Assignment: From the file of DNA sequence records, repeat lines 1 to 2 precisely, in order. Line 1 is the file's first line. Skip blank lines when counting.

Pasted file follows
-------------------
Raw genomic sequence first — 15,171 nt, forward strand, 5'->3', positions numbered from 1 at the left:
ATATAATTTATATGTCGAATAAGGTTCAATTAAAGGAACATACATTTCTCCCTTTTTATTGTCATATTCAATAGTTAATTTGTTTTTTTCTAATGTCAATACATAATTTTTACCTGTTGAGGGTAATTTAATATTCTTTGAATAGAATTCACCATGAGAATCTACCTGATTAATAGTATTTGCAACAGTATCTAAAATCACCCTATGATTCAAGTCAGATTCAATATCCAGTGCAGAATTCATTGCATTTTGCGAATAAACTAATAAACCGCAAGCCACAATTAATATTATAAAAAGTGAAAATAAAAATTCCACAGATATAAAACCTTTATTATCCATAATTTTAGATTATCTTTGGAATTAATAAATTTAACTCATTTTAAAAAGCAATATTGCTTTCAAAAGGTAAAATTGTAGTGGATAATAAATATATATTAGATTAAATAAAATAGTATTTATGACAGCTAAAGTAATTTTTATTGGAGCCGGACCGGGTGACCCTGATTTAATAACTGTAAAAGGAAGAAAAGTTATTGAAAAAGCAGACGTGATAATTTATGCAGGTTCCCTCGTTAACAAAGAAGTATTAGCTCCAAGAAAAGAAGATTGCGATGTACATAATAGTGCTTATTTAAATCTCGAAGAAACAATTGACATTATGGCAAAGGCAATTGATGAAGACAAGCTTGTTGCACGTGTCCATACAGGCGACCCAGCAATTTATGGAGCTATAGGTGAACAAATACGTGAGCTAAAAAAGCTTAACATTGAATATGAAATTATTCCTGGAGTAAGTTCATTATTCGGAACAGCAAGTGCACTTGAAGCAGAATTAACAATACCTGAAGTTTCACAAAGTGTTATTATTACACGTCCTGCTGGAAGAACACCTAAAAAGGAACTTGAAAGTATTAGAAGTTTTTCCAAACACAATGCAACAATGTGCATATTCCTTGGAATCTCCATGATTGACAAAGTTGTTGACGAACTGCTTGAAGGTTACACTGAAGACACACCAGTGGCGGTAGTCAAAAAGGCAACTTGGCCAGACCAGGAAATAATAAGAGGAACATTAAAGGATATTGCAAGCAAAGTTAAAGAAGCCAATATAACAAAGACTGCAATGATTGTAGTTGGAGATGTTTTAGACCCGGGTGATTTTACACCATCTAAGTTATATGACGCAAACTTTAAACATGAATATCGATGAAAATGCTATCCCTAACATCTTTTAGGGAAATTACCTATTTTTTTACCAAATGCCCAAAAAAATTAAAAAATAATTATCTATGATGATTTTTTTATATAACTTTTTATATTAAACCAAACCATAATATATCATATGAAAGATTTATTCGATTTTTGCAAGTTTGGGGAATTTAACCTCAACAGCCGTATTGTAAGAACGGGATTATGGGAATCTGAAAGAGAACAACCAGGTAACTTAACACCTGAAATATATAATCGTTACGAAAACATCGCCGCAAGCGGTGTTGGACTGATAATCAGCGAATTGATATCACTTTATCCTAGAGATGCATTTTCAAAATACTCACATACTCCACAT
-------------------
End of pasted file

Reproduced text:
Raw genomic sequence first — 15,171 nt, forward strand, 5'->3', positions numbered from 1 at the left:
ATATAATTTATATGTCGAATAAGGTTCAATTAAAGGAACATACATTTCTCCCTTTTTATTGTCATATTCAATAGTTAATTTGTTTTTTTCTAATGTCAATACATAATTTTTACCTGTTGAGGGTAATTTAATATTCTTTGAATAGAATTCACCATGAGAATCTACCTGATTAATAGTATTTGCAACAGTATCTAAAATCACCCTATGATTCAAGTCAGATTCAATATCCAGTGCAGAATTCATTGCATTTTGCGAATAAACTAATAAACCGCAAGCCACAATTAATATTATAAAAAGTGAAAATAAAAATTCCACAGATATAAAACCTTTATTATCCATAATTTTAGATTATCTTTGGAATTAATAAATTTAACTCATTTTAAAAAGCAATATTGCTTTCAAAAGGTAAAATTGTAGTGGATAATAAATATATATTAGATTAAATAAAATAGTATTTATGACAGCTAAAGTAATTTTTATTGGAGCCGGACCGGGTGACCCTGATTTAATAACTGTAAAAGGAAGAAAAGTTATTGAAAAAGCAGACGTGATAATTTATGCAGGTTCCCTCGTTAACAAAGAAGTATTAGCTCCAAGAAAAGAAGATTGCGATGTACATAATAGTGCTTATTTAAATCTCGAAGAAACAATTGACATTATGGCAAAGGCAATTGATGAAGACAAGCTTGTTGCACGTGTCCATACAGGCGACCCAGCAATTTATGGAGCTATAGGTGAACAAATACGTGAGCTAAAAAAGCTTAACATTGAATATGAAATTATTCCTGGAGTAAGTTCATTATTCGGAACAGCAAGTGCACTTGAAGCAGAATTAACAATACCTGAAGTTTCACAAAGTGTTATTATTACACGTCCTGCTGGAAGAACACCTAAAAAGGAACTTGAAAGTATTAGAAGTTTTTCCAAACACAATGCAACAATGTGCATATTCCTTGGAATCTCCATGATTGACAAAGTTGTTGACGAACTGCTTGAAGGTTACACTGAAGACACACCAGTGGCGGTAGTCAAAAAGGCAACTTGGCCAGACCAGGAAATAATAAGAGGAACATTAAAGGATATTGCAAGCAAAGTTAAAGAAGCCAATATAACAAAGACTGCAATGATTGTAGTTGGAGATGTTTTAGACCCGGGTGATTTTACACCATCTAAGTTATATGACGCAAACTTTAAACATGAATATCGATGAAAATGCTATCCCTAACATCTTTTAGGGAAATTACCTATTTTTTTACCAAATGCCCAAAAAAATTAAAAAATAATTATCTATGATGATTTTTTTATATAACTTTTTATATTAAACCAAACCATAATATATCATATGAAAGATTTATTCGATTTTTGCAAGTTTGGGGAATTTAACCTCAACAGCCGTATTGTAAGAACGGGATTATGGGAATCTGAAAGAGAACAACCAGGTAACTTAACACCTGAAATATATAATCGTTACGAAAACATCGCCGCAAGCGGTGTTGGACTGATAATCAGCGAATTGATATCACTTTATCCTAGAGATGCATTTTCAAAATACTCACATACTCCACAT